Saturday, 14 February 2009

“Death in a Strange Country”, Donna Leon

I came to Donna Leon almost by accident. She's one of those authors of whose existence you're always aware of, more through peripheral vision than actually considering them. The beauty of a public library means that you can experiment, and in that sort of line a month or so ago I ended up with her “Friends in High Places”. As is perhaps obvious from the title of this post, Donna Leon was sufficiently engaging to make me want to start right at the beginning of her series about criminal Venice and her somewhat lachrymose protagonist, Guido Brunetti.

“Death in a Strange Country” is a very Italian crime novel. Written in the early 1990s it captures the manifold complexities of Italian society, running the gamut of political corruption, the divides between left and right, the difficulties of making money in late 20th century Italy, the omnipresent mafia and the lawless South, and the central point, the impact of the American military presence in Italy. All of this enriches the story, with the impact that the traditional crime narrative, with a process generally leading to an arrest or conviction, is much less achievable. Justice, when served, is less a function of due process than emotion, not all loose ends are tied up, yet all of it is couched in the terms of what passes for a police investigation.

The label 'police procedural' is one that I profoundly dislike; it does nothing to erode the impression of crime fiction being synonymous with trash fiction, and as a term it conveys little in the way of excitement. Perhaps depressingly however Leon's books, and “Death in a Strange Country” is as good an example as any of the three I've come across so far, fits so closely with what we should see as a 'police procedural'. Brunetti exists within the context of a tightly defined criminal justice structure, crimes are committed, investigated, and some form of closure is arrived at. It is to Leon's credit that the way she executes plot keeps attention, build affinity, and applies a gritty veneer to Venice, a city most of us will associate with almost theme park levels of packaged tourism. The Venice we see here really is a fading sinking edifice, loved by its inhabitants, still full of tremendous grandeur, but nonetheless a city exposed warts and all. In short, Leon writes police procedurals, but they are very Italian.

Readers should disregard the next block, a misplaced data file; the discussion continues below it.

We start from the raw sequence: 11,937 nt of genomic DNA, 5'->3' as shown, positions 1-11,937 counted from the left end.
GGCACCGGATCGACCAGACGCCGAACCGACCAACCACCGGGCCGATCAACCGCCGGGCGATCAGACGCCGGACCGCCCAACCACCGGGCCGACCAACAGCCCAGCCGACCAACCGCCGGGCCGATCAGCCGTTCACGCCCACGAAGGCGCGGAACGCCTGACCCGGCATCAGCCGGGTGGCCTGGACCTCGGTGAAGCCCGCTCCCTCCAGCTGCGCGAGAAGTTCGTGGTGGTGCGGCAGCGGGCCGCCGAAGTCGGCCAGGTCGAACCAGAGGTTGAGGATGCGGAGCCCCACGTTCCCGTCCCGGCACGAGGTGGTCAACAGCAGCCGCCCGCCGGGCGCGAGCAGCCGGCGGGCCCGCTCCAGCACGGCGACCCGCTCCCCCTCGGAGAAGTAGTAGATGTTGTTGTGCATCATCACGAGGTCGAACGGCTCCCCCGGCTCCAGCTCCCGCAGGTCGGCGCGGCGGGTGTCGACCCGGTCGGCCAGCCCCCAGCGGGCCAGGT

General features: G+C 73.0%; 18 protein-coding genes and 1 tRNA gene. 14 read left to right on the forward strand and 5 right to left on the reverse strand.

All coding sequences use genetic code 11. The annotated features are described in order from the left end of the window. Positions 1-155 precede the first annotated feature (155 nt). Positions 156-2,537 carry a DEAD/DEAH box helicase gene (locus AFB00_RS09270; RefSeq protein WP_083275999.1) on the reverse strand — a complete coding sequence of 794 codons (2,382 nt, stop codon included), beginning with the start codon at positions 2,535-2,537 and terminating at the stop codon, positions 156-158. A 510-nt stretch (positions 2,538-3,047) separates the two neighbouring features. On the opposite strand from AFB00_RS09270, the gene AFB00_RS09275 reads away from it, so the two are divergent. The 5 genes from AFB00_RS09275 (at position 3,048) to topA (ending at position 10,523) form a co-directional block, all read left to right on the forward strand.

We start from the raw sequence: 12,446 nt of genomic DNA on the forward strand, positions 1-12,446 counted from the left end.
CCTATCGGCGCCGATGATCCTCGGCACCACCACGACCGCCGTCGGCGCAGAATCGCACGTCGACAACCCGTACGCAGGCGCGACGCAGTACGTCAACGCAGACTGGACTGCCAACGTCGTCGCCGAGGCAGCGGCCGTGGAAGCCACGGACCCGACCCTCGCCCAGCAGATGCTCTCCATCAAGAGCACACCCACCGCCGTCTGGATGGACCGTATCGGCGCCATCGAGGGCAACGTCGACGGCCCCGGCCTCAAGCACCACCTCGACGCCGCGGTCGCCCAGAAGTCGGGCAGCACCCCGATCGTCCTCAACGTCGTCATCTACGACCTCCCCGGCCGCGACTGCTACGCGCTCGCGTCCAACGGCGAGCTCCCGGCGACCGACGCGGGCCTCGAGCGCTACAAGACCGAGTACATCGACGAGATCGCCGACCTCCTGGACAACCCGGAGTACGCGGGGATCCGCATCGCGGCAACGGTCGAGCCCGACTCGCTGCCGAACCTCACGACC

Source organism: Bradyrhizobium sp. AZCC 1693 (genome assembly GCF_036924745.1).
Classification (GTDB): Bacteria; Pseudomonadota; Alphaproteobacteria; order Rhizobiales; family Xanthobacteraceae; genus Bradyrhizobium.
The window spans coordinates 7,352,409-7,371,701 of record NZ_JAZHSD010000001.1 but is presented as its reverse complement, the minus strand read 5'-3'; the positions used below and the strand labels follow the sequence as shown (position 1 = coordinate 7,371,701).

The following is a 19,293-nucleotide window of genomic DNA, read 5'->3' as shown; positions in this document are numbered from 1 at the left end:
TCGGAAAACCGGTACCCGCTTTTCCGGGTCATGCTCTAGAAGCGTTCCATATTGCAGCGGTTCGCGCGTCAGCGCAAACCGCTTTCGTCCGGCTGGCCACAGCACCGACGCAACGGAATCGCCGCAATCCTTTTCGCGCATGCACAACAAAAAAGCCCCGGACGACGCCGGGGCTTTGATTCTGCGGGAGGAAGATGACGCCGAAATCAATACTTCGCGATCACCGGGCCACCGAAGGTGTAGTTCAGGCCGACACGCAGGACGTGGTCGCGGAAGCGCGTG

One of the aspects that has struck me in reading this series so far is that it has, for me, struggled somewhat with characterisation. Brunetti, the archetypal frustrated diligent cop is a touch too good. Patta, his superior is altogether too bleakly incompetent. Paola, Brunetti's wife is one dimensional, and almost too good. In fact the road to Damascus experience I had while reading “Death in a Strange Country” was that perhaps the most real character, and one easiest to identify with is Brunetti's father-in-law. His wife's father plays a key role in many of the works as serving as a vehicle for the happy coincidence in moving the plot along, but here his persona is scratched more deeply. The father-in-law (and I apologise for not giving him a name, but my cat is very contentedly asleep on my feet, and it seems cruel to shift him to go and dig out the book to check precise details) comes across maybe as the truest Italian, certainly corrupt, largely trying to do the right thing for his family, and struggling with the compromises that his life revolves around. It is in this unexpected richness in character that really adds to the enjoyment of the book.

Thus far Donna Leon's not quite at the level where there's a desperate hunger for the next book, but there's undeniably a richness here that makes me happy that there are many more in the series. Maybe my opinion will change as I read more of them and get a more rounded view of them, but thus far it's all pretty positive.

Finally, an apology for the gap in posting. Generally when I'm busy at work I'll be on the road a lot, which means I get to read a lot, and thus this should be translated into posting. Unusually February so far has entailed a lot of sitting in the office toiling away and the only real travel being done has been a case of sitting in a car through a South London commute. Book reading overall has fallen through the floor recently, so it's a real pleasure to draw a line under this one and, thankfully, get back to expressing some opinion.

1 comment:

  1. Welcome back, nice to read that you are posting again. I enjoyed this review - I think you have put your finger on one of the weaknesses of Leon - Signorina Elettra is my favourite character I think (but only because I'd quite like to be like her!), but like the others you mention, she's quite one-dimensionally "brilliant with all computers and IT, and with twisting Patta round her little finger". The books are quite uneven, some are very good indeed (the last one I read, about the Roma ("gypsy") children, published in the UK last year, was very good, but the previous one disappointing). I read the first half dozen or so avidly, then forgot them for a few years and only began reading them again a couple of years ago when I was asked to review one. Although I prefer Camilleri and Gianrico Carofiglio, I am usually happy when I've spent the time reading a Leon. (All three authors write nice short books!)